The lifestyle of a miner in Australia might not be so bad if you consider the large purpose-build resorts where they live and that cater for them while they're onsite.

Other exhibitors included local governments, early childhood schools, health centres, financial institutions, agricultural businesses, resorts, and even an Antarctic programme to name a few. Kiwis are spoilt for choice when looking for employment in the West Island.

Although Kiwis like to pride ourselves that it's our work ethic that keeps us in demand, there is also another reason.

"The reason why New Zealand's a really good place for Australian employers to recruit from is because New Zealand passport holders don't have to complete any work visas or special paperwork in order to work in Australia."

New Zealanders have the right skills, experience and qualifications to move smoothly into the workforce. Kiwis even have a slightly higher rate of employment in Australia than Australian's do. In fact, some of the jobs advertised at the expo would be classed as manual labour rather than skilled employment.

Whichever jobs Kiwis take up, the reality is that many will return home and apply their skills and experience in New Zealand. Often they'll save up a nest egg to spend when they come back, Clayton says.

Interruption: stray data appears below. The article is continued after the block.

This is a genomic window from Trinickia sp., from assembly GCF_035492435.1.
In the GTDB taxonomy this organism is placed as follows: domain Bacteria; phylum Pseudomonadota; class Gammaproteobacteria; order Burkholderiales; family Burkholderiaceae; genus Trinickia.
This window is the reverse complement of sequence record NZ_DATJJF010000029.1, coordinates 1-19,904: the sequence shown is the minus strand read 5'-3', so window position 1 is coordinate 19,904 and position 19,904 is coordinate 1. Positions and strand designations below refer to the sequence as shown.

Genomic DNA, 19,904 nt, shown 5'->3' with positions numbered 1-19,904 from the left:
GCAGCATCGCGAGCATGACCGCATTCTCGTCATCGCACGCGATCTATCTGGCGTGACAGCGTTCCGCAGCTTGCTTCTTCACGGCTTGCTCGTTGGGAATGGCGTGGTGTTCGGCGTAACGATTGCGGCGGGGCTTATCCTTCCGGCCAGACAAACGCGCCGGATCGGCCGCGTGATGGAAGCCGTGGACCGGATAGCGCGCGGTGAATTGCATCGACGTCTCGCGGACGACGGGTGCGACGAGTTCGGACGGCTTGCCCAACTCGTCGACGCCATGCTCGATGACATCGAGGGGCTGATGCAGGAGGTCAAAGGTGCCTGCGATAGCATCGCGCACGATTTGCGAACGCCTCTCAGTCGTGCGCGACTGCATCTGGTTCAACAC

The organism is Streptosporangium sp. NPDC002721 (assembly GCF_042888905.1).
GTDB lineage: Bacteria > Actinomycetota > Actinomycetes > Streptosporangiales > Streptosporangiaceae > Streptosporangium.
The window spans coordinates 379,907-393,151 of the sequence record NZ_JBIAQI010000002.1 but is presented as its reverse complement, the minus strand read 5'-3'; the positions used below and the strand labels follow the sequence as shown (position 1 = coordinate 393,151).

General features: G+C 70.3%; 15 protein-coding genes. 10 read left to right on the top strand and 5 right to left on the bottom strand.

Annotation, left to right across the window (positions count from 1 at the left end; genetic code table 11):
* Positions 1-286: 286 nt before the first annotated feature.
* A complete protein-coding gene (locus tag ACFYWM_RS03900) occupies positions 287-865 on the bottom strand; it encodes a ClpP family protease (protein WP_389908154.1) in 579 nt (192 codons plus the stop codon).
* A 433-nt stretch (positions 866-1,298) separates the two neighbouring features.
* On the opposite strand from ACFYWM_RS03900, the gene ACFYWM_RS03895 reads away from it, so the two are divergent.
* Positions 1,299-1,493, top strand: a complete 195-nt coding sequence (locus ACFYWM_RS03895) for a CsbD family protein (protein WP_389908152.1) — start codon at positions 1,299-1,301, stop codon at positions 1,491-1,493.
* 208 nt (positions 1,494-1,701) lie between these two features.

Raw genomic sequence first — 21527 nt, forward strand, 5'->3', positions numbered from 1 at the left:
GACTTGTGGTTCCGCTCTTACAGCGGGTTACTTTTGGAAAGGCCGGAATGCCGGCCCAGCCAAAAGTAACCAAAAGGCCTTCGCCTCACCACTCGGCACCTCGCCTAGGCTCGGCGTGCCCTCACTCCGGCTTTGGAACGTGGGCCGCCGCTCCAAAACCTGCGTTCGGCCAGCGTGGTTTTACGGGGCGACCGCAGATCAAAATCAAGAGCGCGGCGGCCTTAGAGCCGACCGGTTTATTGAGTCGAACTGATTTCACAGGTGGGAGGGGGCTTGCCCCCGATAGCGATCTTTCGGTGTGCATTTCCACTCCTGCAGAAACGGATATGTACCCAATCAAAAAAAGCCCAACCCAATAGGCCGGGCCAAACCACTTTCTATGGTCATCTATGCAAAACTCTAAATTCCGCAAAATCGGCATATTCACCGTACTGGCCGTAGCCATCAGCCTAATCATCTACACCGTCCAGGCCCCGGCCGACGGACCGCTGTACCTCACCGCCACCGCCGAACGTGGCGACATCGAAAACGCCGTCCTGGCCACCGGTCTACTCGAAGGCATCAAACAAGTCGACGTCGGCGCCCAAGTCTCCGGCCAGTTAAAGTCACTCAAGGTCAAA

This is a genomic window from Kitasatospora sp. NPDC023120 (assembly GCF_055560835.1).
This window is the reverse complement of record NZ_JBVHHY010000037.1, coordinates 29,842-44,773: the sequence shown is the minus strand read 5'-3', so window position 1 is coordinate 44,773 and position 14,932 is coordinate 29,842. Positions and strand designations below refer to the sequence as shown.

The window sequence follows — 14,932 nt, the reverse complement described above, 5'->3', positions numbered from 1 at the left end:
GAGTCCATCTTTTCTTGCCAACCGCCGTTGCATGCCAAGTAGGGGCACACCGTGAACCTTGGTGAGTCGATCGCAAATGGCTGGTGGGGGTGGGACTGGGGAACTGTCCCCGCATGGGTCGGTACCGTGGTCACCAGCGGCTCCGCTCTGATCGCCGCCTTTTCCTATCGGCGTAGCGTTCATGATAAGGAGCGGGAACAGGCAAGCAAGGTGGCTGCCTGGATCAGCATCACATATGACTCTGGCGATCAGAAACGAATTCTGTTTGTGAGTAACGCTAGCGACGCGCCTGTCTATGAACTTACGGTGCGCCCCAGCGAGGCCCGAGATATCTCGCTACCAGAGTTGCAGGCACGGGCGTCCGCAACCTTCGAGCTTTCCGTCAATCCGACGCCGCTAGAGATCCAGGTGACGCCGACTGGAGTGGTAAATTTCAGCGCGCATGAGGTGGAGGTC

But be warned that in some industries in Australia there is a bit of a "work till you drop" motto. They can pride themselves on busyness where taking the whole weekend off is seen to be lazy. Clayton says he has seen this mentality with some lawyers and bankers who were "all on". But he says that is not the case with most businesses.

In terms of commuting, if you think the traffic is bad in Auckland you'd be right.

"The infrastructure is so much better in Australia, there's nowhere near as much hassle to get around."

In Sydney it's easy to take the ferry or a bus from your suburb straight into the CBD. Fast bus lanes and trains make it easy to navigate through most of the city. Clayton warns that living out west of Sydney and driving into town might not be the best plan.

"It's got the public transport system in place which causes people to use it. The reason that they use it is because it's easy to use. There are a lot of different choices running on a very regular basis."

Clayton, who is himself from Invercargill, says Kiwis adapt to living in Australia because it's a place they're quite familiar with in terms of lifestyle. He has lived there off and on since he was a child but now lives in Auckland.

"It's a good move to go from Auckland to a city in Australia. I don't think there's a culture shock at all. I think that that's quite an exciting thing for most people."

He also doesn't believe he should be considered an enemy of the state for enticing Kiwis to emigrate.

"If the domestic economy shrunk a little bit then wages would go up. It wouldn't be so bad."

* Contact David Maida at: www.DavidMaida.com

- NZ Herald